Cuts and Banks
15 April 2015 | Melbourne, FL
Once in Exuma Sound, we began to understand that sailing in the Bahamas is about cuts and banks. Cuts are passages generally between cays leading to anchorages or to the banks. The banks are broad expanses of shallow water, ranging in depth from a meter, or less, to six or seven meters. Travel in the Bahamas involves travel across these banks along tracks that are recommended and printed on charts and available on the GPS. With our six foot draft (1.8 meters), we found plenty of tracks that would support our depth. The next trick was getting to them through often hairy cuts on time schedules that permitted transit during daylight hours. Despite the fact that you could see the bottom racing by on the banks during the day, I had no interest in crossing one at night.
After our brief visit to George Town, we needed to “escape” from the Exuma Sound cul-de-sac without going east around Eleuthra. That meant sailing across the Grand Bahama Bank, an extensive shallow bank bordered on the west by the Tongue of the Ocean. We made our way to Highborne Cay and spent a remarkably poor night at anchor as the current set the boat at right angles to the swell keeping us rolling all night. I pretty much spent the night up fearing the worst. Moving the anchor at night seemed out of the question to me as you can't see the bottom to ensure that you're putting the anchor on sand and not turtle grass.
By 0700, we hoisted the anchor and headed across the great shallow expanse along a prescribed route. The bank crossing was eventless, and we exited from four meters of water to more than a thousand feet of water in a matter of minutes after the six hour traverse. We pressed north in the Tongue of the Ocean to New Providence Island (home of Nassau) where we stumbled unknowingly into a marina owned by the rich and famous, for the rich and famous.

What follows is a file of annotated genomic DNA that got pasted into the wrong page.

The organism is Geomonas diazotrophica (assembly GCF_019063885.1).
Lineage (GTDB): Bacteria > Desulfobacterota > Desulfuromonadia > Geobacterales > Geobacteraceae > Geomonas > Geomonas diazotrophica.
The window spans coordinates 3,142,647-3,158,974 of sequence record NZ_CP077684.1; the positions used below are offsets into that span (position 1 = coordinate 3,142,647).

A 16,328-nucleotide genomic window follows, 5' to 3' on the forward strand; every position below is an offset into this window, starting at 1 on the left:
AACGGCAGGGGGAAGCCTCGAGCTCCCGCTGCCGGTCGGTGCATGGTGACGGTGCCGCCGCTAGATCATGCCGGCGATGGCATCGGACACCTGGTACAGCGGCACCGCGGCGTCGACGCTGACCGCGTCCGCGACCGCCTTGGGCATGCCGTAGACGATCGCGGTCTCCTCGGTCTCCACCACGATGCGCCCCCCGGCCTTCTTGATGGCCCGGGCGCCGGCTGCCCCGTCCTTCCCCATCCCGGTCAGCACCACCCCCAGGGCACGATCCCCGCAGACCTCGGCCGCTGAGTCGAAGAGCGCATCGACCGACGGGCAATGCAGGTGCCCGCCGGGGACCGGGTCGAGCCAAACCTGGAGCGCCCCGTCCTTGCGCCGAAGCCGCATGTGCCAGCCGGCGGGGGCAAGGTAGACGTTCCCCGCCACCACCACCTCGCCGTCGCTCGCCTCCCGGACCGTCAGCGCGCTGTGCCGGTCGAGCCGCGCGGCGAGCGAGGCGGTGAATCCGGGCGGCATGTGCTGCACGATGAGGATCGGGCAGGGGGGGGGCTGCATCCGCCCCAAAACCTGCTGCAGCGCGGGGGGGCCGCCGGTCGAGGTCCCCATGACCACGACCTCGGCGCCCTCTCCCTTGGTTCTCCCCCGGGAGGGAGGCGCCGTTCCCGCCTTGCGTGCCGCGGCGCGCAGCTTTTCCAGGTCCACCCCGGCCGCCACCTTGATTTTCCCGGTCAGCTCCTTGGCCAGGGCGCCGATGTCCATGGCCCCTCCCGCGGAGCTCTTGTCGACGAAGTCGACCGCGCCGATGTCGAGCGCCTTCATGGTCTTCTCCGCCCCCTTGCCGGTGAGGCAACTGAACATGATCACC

Albany Resort, home of Albany Marina, is owned in part by great golfers Tiger Woods and Ernie Els. It sports a championship golf course and amenities too extensive to mention. It also sports hefty price tags. We had entered the marina because of its deep water access and were allowed to spend the night despite our length, which was below their 50’ minimum. Of course, we were charged the 50’ rate, which was so embarrassingly high I won’t mention it here. Just note that one of our nearby slipmates was Vango; she was 250’ long and had a helicopter atop one of her many decks.
After a very comfortable night and two fine meals in Footprints, the restaurant with the sand floor (pictured above with Elaine), we left the world of the outrageously wealthy and headed off for Old Bahama Bay on the west end of Great Bahama Island to stage for our Gulf Stream crossing back to the States.
Another chapter in our cruising adventure was nearing a comfortable end.